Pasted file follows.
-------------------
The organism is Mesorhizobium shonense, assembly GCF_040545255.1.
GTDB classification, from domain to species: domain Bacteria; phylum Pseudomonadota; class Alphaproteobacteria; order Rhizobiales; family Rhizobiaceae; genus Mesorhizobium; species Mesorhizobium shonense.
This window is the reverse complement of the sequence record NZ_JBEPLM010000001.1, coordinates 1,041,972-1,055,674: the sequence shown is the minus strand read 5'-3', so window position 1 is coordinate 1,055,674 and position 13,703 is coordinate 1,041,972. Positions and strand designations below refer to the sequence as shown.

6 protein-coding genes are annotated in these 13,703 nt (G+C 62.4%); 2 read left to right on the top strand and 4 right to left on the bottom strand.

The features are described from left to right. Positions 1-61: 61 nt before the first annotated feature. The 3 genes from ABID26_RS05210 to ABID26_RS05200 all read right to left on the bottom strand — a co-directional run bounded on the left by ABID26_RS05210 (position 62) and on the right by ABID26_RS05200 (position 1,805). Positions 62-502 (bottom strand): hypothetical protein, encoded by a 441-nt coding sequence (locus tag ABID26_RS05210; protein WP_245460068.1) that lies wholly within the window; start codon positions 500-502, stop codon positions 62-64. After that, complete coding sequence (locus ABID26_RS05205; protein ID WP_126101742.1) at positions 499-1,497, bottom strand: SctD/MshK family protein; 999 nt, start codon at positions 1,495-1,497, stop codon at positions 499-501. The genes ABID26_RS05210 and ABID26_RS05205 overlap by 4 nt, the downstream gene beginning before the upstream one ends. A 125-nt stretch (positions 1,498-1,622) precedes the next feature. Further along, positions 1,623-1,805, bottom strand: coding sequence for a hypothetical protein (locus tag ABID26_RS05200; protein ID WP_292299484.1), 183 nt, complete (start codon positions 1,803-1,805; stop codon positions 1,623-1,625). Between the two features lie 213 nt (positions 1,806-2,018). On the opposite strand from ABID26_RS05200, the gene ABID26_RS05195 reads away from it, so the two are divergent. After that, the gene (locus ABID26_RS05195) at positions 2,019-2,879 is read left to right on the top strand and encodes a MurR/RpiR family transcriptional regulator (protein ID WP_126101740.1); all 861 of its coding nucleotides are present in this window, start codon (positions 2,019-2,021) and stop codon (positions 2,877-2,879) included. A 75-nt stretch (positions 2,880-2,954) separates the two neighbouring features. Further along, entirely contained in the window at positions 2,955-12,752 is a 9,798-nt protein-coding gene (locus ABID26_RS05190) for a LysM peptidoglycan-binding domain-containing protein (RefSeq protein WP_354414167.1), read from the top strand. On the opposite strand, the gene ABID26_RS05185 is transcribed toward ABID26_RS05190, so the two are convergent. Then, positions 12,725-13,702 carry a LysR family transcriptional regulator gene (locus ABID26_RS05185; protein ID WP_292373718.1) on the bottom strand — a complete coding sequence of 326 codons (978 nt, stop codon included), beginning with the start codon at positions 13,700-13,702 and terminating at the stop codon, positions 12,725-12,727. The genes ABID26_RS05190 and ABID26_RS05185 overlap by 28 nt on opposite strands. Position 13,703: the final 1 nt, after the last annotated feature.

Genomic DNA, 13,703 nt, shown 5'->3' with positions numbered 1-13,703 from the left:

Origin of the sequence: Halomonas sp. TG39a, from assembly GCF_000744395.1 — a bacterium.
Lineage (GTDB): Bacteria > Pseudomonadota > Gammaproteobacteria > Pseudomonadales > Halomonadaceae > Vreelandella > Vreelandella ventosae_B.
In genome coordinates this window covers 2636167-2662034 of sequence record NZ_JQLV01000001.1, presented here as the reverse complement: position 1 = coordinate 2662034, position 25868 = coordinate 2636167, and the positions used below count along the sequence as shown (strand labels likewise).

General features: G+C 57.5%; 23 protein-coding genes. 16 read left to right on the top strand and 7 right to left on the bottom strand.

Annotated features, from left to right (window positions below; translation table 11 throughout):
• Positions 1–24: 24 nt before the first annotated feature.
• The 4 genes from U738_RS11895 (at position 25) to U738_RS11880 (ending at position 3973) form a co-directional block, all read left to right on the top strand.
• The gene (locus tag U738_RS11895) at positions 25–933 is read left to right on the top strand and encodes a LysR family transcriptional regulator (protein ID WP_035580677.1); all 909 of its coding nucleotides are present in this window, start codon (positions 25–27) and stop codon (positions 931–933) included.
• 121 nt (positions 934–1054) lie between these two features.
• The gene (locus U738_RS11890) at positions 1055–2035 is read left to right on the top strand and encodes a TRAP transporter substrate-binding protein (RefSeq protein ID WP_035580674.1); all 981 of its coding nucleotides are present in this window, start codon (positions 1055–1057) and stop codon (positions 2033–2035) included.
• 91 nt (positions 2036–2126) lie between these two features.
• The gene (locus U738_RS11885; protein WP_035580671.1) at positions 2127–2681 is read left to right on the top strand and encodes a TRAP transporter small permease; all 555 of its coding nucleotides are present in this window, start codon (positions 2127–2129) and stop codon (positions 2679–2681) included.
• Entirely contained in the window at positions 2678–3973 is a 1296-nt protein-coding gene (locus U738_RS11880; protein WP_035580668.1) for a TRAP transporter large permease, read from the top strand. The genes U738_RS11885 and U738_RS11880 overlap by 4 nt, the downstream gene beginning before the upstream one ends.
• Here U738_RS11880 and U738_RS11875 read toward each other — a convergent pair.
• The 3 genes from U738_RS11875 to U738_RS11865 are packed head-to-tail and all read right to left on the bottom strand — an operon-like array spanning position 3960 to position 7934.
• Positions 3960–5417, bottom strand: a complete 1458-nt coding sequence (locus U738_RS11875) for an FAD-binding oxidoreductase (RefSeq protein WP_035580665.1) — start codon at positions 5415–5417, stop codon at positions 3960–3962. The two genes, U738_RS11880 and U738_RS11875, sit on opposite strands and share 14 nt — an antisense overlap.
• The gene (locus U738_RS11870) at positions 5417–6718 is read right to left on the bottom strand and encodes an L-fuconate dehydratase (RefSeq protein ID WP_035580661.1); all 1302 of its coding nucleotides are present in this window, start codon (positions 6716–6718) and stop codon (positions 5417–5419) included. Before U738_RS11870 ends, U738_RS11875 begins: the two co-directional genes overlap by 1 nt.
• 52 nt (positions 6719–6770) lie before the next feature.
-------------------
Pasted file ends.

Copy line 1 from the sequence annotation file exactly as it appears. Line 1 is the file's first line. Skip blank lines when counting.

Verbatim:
The organism is Mesorhizobium shonense, assembly GCF_040545255.1.